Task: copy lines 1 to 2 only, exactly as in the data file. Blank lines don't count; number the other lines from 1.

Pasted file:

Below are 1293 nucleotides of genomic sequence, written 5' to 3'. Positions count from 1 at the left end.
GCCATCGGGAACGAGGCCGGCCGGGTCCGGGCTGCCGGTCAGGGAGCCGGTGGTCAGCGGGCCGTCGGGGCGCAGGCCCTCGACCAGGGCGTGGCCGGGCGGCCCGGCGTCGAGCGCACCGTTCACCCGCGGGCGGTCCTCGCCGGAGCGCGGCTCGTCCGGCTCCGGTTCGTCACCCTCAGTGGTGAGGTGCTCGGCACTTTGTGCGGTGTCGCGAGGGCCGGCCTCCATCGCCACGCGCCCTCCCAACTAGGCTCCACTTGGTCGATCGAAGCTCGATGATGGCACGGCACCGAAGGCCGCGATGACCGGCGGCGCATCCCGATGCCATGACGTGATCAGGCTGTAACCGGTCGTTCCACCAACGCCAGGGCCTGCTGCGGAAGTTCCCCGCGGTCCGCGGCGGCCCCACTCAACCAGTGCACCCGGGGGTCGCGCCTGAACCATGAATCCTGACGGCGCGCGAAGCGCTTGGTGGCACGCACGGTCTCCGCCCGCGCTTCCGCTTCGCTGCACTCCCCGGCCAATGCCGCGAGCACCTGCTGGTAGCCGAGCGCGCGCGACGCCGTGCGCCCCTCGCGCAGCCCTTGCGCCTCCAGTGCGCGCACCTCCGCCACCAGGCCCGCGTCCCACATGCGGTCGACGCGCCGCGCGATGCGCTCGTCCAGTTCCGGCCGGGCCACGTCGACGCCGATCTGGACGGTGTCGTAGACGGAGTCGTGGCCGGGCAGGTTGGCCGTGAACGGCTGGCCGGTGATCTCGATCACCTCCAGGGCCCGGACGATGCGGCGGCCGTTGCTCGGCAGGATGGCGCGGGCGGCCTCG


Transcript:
Below are 1293 nucleotides of genomic sequence, written 5' to 3'. Positions count from 1 at the left end.
GCCATCGGGAACGAGGCCGGCCGGGTCCGGGCTGCCGGTCAGGGAGCCGGTGGTCAGCGGGCCGTCGGGGCGCAGGCCCTCGACCAGGGCGTGGCCGGGCGGCCCGGCGTCGAGCGCACCGTTCACCCGCGGGCGGTCCTCGCCGGAGCGCGGCTCGTCCGGCTCCGGTTCGTCACCCTCAGTGGTGAGGTGCTCGGCACTTTGTGCGGTGTCGCGAGGGCCGGCCTCCATCGCCACGCGCCCTCCCAACTAGGCTCCACTTGGTCGATCGAAGCTCGATGATGGCACGGCACCGAAGGCCGCGATGACCGGCGGCGCATCCCGATGCCATGACGTGATCAGGCTGTAACCGGTCGTTCCACCAACGCCAGGGCCTGCTGCGGAAGTTCCCCGCGGTCCGCGGCGGCCCCACTCAACCAGTGCACCCGGGGGTCGCGCCTGAACCATGAATCCTGACGGCGCGCGAAGCGCTTGGTGGCACGCACGGTCTCCGCCCGCGCTTCCGCTTCGCTGCACTCCCCGGCCAATGCCGCGAGCACCTGCTGGTAGCCGAGCGCGCGCGACGCCGTGCGCCCCTCGCGCAGCCCTTGCGCCTCCAGTGCGCGCACCTCCGCCACCAGGCCCGCGTCCCACATGCGGTCGACGCGCCGCGCGATGCGCTCGTCCAGTTCCGGCCGGGCCACGTCGACGCCGATCTGGACGGTGTCGTAGACGGAGTCGTGGCCGGGCAGGTTGGCCGTGAACGGCTGGCCGGTGATCTCGATCACCTCCAGGGCCCGGACGATGCGGCGGCCGTTGCTCGGCAGGATGGCGCGGGCGGCCTCG